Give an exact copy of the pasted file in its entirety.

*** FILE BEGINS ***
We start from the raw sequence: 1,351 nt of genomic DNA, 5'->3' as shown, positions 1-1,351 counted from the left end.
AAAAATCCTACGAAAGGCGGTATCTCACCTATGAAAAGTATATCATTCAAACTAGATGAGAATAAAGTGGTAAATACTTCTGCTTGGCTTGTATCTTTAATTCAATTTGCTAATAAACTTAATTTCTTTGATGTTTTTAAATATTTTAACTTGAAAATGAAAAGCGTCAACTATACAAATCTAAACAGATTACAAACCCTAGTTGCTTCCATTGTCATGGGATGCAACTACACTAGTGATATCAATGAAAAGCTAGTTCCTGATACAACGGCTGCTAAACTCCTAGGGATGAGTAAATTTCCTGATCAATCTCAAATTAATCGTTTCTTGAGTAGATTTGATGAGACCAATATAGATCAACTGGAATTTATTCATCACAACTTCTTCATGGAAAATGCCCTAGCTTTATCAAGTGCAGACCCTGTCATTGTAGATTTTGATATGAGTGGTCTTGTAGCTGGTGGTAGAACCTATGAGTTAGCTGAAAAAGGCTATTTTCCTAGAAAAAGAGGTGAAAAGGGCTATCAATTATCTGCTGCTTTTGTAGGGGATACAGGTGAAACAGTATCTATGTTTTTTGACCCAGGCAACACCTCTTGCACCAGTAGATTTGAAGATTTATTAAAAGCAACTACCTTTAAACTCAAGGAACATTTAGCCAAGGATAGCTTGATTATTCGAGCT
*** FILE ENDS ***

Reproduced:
We start from the raw sequence: 1,351 nt of genomic DNA, 5'->3' as shown, positions 1-1,351 counted from the left end.
AAAAATCCTACGAAAGGCGGTATCTCACCTATGAAAAGTATATCATTCAAACTAGATGAGAATAAAGTGGTAAATACTTCTGCTTGGCTTGTATCTTTAATTCAATTTGCTAATAAACTTAATTTCTTTGATGTTTTTAAATATTTTAACTTGAAAATGAAAAGCGTCAACTATACAAATCTAAACAGATTACAAACCCTAGTTGCTTCCATTGTCATGGGATGCAACTACACTAGTGATATCAATGAAAAGCTAGTTCCTGATACAACGGCTGCTAAACTCCTAGGGATGAGTAAATTTCCTGATCAATCTCAAATTAATCGTTTCTTGAGTAGATTTGATGAGACCAATATAGATCAACTGGAATTTATTCATCACAACTTCTTCATGGAAAATGCCCTAGCTTTATCAAGTGCAGACCCTGTCATTGTAGATTTTGATATGAGTGGTCTTGTAGCTGGTGGTAGAACCTATGAGTTAGCTGAAAAAGGCTATTTTCCTAGAAAAAGAGGTGAAAAGGGCTATCAATTATCTGCTGCTTTTGTAGGGGATACAGGTGAAACAGTATCTATGTTTTTTGACCCAGGCAACACCTCTTGCACCAGTAGATTTGAAGATTTATTAAAAGCAACTACCTTTAAACTCAAGGAACATTTAGCCAAGGATAGCTTGATTATTCGAGCT